Announcing the launch of the#BreakAadhaarChainscampaign, culminating with events in multiple cities on 12th Jan. This is the last opportunity to make your voice heard before the Supreme Court hearings start on 17th Jan 2018. In collaboration with @no2uidand@rozi_roti.

UIDAI's security seems to be founded on four time tested pillars of security idiocy

1) Denial

2) Issue fiats and point finger

3) Shoot messenger

4) Bury head in sand.

God Save India

Thursday, September 8, 2016

10378 - Verifying India's urban poor to a better place - Forbes India

UPFRONT/SPECIAL | Sep 1, 2016 | 2428 views

Harichandan Arakali, Forbes India Staff
I aim to bring you stories on what happens when tech meets business and they meet the rest of us -- I'm a big-picture junkie.

In five years, the India-Stack should have taken off and the poor in India should have a platform to acquire skills, seek jobs and get loans

Image: Mansi Thapliyal / Reuters

The Indian government has begun to use the UID database, known as Aadhaar, to make direct cash transfers to the poor, in an attempt to cut out frauds who siphon billions of dollars from welfare schemes
‘Who are you?’ could be a philosophical question for sure, but for hundreds of millions of urban poor in India, the answer can make or break their meagre livelihoods. This makes for an environment in which India as a nation-market is forever on the cusp of a revolution in inclusion (That idea has stuck in my mind from an interview with Govind Rajan, CEO of mobile wallet company Freecharge).

And I say nation-market, inelegant as it sounds, because that is how it is: The governments are attempting to build some of the backbone infrastructure for billions of low-ticket digital transactions, which private businesses will offer useful services on. And because a lot of this will be achieved not as public-funded projects, but by private enterprise, the result could be a better life for a billion people.

I saw one example today. BetterPlace Safety Solutions, a startup in Bengaluru, is perfecting a platform that will add its bit to push that revolution over the edge—Nandan Nilekani, the author of India’s Aadhaar unique ID effort, certainly thinks so: He was present and spoke in support of two new solutions the startup launched on Thursday in the city, to use Aaadhaar as the basis for providing a comprehensive fully-digital verification.

This could potentially help millions of urban poor get the so-called blue-collared jobs—in security providers, as courier and food delivery boys, and in warehouses and factories and shopping malls and on cab-hailing networks.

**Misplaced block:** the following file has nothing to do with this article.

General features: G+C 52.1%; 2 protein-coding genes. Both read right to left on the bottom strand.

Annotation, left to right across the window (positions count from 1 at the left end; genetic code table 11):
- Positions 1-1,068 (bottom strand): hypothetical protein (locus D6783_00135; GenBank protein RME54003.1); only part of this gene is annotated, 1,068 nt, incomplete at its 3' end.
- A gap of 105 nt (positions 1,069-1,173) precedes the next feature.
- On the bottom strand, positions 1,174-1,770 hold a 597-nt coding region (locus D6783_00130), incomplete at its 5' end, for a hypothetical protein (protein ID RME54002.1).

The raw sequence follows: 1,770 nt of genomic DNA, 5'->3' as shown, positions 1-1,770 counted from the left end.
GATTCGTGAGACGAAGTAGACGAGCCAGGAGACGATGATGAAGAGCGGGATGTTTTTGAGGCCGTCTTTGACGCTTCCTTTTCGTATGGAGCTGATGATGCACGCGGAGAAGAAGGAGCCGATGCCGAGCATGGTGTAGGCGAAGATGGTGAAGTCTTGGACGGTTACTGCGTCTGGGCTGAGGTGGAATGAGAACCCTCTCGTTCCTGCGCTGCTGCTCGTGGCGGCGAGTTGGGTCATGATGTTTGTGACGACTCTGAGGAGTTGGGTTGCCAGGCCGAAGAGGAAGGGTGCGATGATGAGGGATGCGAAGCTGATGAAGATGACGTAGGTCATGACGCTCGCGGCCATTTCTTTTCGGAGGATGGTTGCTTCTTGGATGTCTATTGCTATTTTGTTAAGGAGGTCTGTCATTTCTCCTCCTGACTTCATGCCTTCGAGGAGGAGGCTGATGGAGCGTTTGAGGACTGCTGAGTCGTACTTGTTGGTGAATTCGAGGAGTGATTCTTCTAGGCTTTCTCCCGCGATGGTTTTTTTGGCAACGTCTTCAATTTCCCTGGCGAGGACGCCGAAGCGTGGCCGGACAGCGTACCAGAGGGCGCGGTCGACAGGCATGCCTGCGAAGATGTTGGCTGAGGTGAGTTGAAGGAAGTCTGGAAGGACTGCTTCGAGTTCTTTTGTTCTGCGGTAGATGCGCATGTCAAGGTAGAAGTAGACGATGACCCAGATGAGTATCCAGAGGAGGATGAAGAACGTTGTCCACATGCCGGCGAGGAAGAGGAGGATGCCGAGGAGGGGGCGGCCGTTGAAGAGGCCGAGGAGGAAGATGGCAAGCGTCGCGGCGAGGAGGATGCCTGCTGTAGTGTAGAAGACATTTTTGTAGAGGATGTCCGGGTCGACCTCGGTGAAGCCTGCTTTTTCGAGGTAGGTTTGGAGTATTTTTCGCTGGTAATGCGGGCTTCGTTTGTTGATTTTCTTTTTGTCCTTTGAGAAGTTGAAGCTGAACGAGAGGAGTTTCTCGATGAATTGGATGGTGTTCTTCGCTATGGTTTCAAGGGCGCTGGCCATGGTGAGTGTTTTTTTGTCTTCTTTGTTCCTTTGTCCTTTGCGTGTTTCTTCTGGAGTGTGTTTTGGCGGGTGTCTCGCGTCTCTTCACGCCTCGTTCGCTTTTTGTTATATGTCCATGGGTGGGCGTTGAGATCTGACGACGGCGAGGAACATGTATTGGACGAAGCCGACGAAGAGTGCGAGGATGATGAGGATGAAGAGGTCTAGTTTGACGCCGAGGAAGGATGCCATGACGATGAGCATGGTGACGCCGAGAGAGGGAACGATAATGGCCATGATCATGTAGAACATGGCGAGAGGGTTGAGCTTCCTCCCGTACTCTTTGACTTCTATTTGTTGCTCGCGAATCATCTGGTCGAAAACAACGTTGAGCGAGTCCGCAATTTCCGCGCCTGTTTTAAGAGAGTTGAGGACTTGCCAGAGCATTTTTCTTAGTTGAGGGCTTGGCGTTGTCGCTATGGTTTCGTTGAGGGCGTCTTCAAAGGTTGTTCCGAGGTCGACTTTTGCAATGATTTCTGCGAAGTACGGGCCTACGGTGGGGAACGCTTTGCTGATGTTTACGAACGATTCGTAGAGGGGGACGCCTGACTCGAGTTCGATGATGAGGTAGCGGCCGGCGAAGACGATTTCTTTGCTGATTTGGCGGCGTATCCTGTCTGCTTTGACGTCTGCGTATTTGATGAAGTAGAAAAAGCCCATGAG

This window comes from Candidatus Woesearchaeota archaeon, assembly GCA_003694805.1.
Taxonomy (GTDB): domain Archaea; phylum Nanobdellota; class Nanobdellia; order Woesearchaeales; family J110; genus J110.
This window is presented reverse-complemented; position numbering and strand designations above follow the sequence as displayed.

BetterPlace has initially launched an Aadhaar-based ‘Verifier’ app and an attendance tracker. It sells its solutions to businesses, generating a ‘TRUST score’ for their employees—it accesses information about individual staff after formal consent, but Nilekani points out that people will create their profiles on such platforms out of self interest.

Once they understand the power of such scores and authentication-based systems to give them better access to skills, jobs and credit, they will embrace it, he believes. Indeed, BetterPlace has already partnered urban microfinance provider Janalakshmi Financial Services to identify people who’re registered on its platform who could also gain from small loans from a formal lender (rather than from loan sharks otherwise).

And the money is there for all these efforts. Just the sum total of all the “impact funding” currently in the process of being deployed, at various stages, is about $500 million, by one estimate. BetterPlace is an example of such a beneficiary, having received help from Unitus Seed Fund, a prominent impact investor in India.

In five years, Nilekani believes the India-Stack, an aglomeration of solutions and services on top of the Aadhaar ID, built largely by private companies, will have taken off. Today a labourer from Bihar gets to Bengaluru via brokers and word of mouth. In five years, he may be able to bid for a job from wherever he is, on BetterPlace or some other such platform.

With each job done well, his TRUST score could rise, bumping his value up as a worker. He may be able to add a skill too, say for welding, and a potential recruiter access his certificate in a secure digital locker, eliminating fakes. Getting to that better place, starts with empowering India’s millions with the right answer to the question we started with.